I just had a conversation with a nutty gal in a coffee shop, where she dove into an unprovoked monologue about her failing marriage and love of nature and relationship towards money.
First of all, I don't get waylaid like this very often. I've come to believe that some people invite the unsolicited nutty monologue and some people don't, and none of us really know why we put off the vibe we do. Anyway, I generally do not invite the crazy monologue. In fact, from comparing stories with friends, I've come to believe that otherwise-nutty people generally pull it together for my benefit.
During the conversation, my brain reminded me that people delivering a crazy monologue probably have significant stressful problems, and I ought to feel kind or respectful or sympathetic towards her. So I didn't make fun of her in my mind. I think this means I'm growing up.
I mean from the comic book, not from the sonnet. Or from history.
This is somewhat astounding (apologies if it's come up in comments). The gist is that Sunstein wrote an article suggesting that, in order to lessen the effectiveness and credibility of groups of like-minded citizens who believe that the government is, in some ways, up to no good, for instance is engaged in projects to deceive the citizenry, the government ought to engage in projects to infiltrate, deceive, and undermine precisely those groups. Also, because the government has an image problem (how about that?) it ought to hire independent people (who would of course no longer be independent) to pitch its projects. But those people should still maintain the pretense of independence—it wouldn't work otherwise.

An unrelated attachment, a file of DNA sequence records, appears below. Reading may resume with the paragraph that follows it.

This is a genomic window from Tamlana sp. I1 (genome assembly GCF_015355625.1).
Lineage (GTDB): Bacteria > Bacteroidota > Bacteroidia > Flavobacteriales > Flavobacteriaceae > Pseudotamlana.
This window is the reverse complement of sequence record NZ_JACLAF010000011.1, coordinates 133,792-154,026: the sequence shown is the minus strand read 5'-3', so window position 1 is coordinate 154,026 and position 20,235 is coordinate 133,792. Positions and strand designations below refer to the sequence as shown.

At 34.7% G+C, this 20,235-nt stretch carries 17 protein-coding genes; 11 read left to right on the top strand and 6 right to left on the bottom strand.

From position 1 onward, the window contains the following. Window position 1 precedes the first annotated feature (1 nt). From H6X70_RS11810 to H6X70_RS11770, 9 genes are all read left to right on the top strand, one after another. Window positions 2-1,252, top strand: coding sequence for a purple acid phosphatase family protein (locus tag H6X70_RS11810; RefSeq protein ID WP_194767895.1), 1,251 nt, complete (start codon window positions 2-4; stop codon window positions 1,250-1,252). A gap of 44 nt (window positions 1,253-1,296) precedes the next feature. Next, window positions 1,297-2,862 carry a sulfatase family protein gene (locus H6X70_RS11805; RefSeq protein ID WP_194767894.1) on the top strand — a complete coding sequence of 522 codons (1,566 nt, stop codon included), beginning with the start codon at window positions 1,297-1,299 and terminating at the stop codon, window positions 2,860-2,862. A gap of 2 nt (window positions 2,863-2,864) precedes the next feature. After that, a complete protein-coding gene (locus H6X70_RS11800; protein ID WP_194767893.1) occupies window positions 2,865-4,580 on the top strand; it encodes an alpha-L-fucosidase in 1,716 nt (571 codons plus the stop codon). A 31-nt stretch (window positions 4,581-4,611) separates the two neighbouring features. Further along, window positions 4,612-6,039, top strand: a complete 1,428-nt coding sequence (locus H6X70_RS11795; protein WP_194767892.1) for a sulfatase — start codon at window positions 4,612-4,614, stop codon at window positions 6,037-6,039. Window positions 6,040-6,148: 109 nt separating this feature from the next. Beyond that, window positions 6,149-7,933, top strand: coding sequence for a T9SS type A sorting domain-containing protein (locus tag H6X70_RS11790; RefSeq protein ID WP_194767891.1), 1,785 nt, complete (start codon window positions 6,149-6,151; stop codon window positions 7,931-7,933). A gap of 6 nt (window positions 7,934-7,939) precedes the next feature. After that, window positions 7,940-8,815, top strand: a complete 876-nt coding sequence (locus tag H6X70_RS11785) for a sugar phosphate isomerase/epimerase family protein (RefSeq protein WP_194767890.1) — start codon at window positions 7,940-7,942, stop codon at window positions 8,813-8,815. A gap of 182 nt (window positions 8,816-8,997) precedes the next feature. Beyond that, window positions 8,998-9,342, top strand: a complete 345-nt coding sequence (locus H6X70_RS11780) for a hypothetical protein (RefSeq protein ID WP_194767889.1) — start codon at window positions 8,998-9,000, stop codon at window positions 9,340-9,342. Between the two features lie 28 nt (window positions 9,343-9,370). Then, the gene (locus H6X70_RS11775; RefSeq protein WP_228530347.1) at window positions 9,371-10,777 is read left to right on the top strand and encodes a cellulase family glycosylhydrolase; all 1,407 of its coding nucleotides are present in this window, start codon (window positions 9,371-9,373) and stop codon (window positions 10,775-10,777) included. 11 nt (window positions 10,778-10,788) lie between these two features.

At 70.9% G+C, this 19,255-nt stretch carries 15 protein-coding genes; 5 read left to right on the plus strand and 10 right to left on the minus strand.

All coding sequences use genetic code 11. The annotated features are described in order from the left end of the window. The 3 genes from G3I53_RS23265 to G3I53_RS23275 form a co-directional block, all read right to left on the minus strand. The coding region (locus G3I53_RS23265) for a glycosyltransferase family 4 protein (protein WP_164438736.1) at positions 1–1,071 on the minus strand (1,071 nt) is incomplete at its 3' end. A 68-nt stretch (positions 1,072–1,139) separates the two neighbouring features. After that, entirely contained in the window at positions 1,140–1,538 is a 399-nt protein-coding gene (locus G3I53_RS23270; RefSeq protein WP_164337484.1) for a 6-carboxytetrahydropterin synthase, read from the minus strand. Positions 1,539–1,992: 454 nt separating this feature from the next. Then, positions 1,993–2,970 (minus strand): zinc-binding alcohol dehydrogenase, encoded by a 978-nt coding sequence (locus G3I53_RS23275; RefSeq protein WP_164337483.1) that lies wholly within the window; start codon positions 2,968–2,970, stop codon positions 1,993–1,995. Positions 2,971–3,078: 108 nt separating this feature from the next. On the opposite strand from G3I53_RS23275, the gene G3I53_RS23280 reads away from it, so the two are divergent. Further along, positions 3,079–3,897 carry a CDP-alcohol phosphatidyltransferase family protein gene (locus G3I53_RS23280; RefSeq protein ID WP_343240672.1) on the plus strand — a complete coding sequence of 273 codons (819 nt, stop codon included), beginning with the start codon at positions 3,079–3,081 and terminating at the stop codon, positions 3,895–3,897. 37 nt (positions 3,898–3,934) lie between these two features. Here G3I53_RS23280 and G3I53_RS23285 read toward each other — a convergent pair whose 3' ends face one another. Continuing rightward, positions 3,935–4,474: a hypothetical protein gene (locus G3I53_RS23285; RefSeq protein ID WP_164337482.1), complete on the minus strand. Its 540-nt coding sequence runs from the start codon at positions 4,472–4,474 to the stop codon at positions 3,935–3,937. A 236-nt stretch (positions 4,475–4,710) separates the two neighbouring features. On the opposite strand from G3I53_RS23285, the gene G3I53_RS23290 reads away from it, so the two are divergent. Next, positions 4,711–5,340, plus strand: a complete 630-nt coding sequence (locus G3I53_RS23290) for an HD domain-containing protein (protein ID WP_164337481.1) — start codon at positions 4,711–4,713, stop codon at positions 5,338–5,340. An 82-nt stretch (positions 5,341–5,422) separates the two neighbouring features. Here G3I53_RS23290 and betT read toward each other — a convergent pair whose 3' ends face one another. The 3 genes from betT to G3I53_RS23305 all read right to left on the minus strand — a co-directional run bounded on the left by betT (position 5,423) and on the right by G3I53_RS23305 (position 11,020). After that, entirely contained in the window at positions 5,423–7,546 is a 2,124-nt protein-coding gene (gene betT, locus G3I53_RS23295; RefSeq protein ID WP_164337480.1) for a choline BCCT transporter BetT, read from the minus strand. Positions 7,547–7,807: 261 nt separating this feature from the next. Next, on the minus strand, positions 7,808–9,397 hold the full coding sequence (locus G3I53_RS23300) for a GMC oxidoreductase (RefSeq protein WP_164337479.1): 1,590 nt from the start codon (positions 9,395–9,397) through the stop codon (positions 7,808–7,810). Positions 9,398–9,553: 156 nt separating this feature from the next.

It certainly is true that, if you really do intend to do right by someone else this time and into the future, but that person doesn't believe you will, and would be silly to do so in light of your past behavior, you've got a problem. How to convince same that you've really changed? The problem is that if what you end up thinking is "I know, I'll trick him into believing me, and then really do it—thus demonstrating my trustworthiness!", then, while your plan might actually work, what you're demonstrating is that actually you haven't changed. If you are of even moderate intelligence you should be able to realize this and it should give you pause, which should not be alleviated if you think "but I mean really well!". "These people believe that we regularly manipulate public opinion to keep damaging or unpopular views off the table: we'd better sweep that under the rug by fair means or foul" is the thought of the sort of nasty self-assured piece of work that I can hardly believe (despite mountains of evidence to the contrary) could really exist outside a work of fiction. Like, isn't it pretty well known by now that that sort of thought process always ends up in abuse of power, even if you can somehow overlook that it also starts there? And is manifestly self-contradictory? And …